The following is re-posted from Headwinds, a blog written by the PSAC Alliance Executive Committee – the National President, National Executive Vice-President and seven Regional Executive Vice-Presidents. Read more of their thoughts on the issues that affect PSAC members and all Canadians at aec-cea.ca and watch for more from Bob – we plan to make this a regular feature here at the regional website.
“Never a dull moment in BC politics.”
Truer words have never been spoken – this time by Adrian Dix, leader of the BC NDP, in his post-election speech to supporters on Tuesday night.
Along with just about everyone else in the province I was left almost speechless by the outcome of our provincial election, as the BC Liberals defied the pollsters and the pundits and were re-elected.
Much has been written (and much will be written) about the election. How did the polls get it so wrong? What can we do about low voter engagement? Where did the BC NDP go wrong?
But the fact remains – British Columbians are faced with four more years of a majority Liberal government.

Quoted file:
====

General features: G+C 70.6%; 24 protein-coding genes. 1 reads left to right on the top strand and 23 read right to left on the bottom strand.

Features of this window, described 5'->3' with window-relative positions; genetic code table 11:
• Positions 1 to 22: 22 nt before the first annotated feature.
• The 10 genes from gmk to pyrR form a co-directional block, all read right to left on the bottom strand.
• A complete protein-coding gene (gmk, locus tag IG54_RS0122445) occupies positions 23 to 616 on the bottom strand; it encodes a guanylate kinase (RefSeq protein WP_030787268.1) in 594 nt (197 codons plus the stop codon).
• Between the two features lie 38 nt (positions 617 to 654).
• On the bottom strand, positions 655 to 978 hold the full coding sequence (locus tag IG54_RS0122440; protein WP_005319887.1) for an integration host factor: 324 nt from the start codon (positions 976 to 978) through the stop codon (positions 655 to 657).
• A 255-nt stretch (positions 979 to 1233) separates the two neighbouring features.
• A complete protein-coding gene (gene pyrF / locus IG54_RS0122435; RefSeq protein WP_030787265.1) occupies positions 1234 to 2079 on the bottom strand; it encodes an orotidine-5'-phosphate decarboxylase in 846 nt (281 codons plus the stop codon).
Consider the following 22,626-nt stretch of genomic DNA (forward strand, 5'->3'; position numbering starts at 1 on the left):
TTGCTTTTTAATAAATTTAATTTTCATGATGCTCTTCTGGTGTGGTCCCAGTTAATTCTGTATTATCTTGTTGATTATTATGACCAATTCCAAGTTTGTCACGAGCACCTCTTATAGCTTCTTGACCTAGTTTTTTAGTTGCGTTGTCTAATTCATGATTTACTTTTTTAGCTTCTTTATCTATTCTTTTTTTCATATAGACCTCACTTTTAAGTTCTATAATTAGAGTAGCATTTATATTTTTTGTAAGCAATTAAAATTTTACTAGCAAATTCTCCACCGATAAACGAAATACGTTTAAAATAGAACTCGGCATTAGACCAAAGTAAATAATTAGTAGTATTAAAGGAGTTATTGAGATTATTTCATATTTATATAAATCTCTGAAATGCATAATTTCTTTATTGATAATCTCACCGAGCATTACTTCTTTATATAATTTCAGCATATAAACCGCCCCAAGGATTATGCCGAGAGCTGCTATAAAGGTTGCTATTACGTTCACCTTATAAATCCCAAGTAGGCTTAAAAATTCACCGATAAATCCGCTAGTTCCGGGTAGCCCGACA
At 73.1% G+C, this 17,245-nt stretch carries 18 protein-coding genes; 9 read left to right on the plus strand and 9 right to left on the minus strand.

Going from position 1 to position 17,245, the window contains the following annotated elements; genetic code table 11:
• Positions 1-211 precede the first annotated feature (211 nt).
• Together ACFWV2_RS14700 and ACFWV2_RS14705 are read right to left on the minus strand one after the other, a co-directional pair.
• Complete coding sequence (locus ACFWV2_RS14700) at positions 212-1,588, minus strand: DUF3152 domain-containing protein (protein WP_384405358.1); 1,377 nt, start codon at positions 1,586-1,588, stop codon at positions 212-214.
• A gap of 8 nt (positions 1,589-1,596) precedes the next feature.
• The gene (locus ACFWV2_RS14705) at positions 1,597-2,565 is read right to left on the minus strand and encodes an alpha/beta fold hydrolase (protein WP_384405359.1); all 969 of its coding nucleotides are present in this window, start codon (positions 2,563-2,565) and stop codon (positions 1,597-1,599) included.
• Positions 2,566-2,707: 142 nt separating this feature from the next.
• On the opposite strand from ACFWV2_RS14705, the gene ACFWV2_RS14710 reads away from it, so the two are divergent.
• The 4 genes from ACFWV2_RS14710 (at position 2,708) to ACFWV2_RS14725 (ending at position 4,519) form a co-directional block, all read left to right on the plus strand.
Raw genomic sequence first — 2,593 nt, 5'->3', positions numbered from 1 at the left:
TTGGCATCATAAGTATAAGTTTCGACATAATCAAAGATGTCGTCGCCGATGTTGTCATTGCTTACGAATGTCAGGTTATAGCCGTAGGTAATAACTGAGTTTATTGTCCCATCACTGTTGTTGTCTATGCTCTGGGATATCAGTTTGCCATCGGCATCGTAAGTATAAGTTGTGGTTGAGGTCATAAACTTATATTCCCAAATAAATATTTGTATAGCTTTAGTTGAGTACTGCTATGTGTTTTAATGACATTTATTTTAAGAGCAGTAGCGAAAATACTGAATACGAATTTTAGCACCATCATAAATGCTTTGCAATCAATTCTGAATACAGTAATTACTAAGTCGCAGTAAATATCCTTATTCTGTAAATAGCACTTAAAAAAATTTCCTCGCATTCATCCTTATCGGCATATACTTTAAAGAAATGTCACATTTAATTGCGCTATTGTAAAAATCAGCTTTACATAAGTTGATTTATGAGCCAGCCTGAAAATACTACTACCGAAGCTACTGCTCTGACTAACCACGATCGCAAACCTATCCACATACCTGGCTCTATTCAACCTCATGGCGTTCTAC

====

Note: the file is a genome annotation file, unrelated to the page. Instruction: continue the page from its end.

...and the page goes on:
Warren Bell, of the Canadian Association of Physicians for the Environment, put it best when he wrote.
We now have a return to the status quo ante in BC – a majority Liberal government that cannot be stopped, slowed down, or modified in its pursuit of a public policy agenda that is a “carbon” copy (and I use the phrase advisedly) of the Stephen Harper approach to governance.
Make no mistake, there’s a pipeline directly from the Premier’s Office in Victoria to the Prime Minister’s Office in Ottawa.
Just like the federal Conservatives, the Liberals ran a relentlessly negative campaign of seemingly endless radio and TV ads, including a $1,000,000 pre-election advertising blitz, led by a shadowy group calling themselves the Concerned Citizens for BC.
And, taking a page out of the Economic Action Plan playbook, the Liberals spent millions on self-serving BC Jobs Plan advertising.
Stephen Harper’s government will continue to exert an influence in Victoria, and will no doubt be pushing harder for the kind of anti-worker, anti-public services, anti-environment, anti-everything policies we’ve come to expect from Ottawa.
But what can people who care about social and environmental justice do here in BC?
Well, there’s only one thing to do: it’s what we’ve always done – educate and mobilize, stand together, and work hard – harder than we’ve ever worked – to push our agenda forward.
I’m confident that change is coming – it just might take a bit longer than we thought.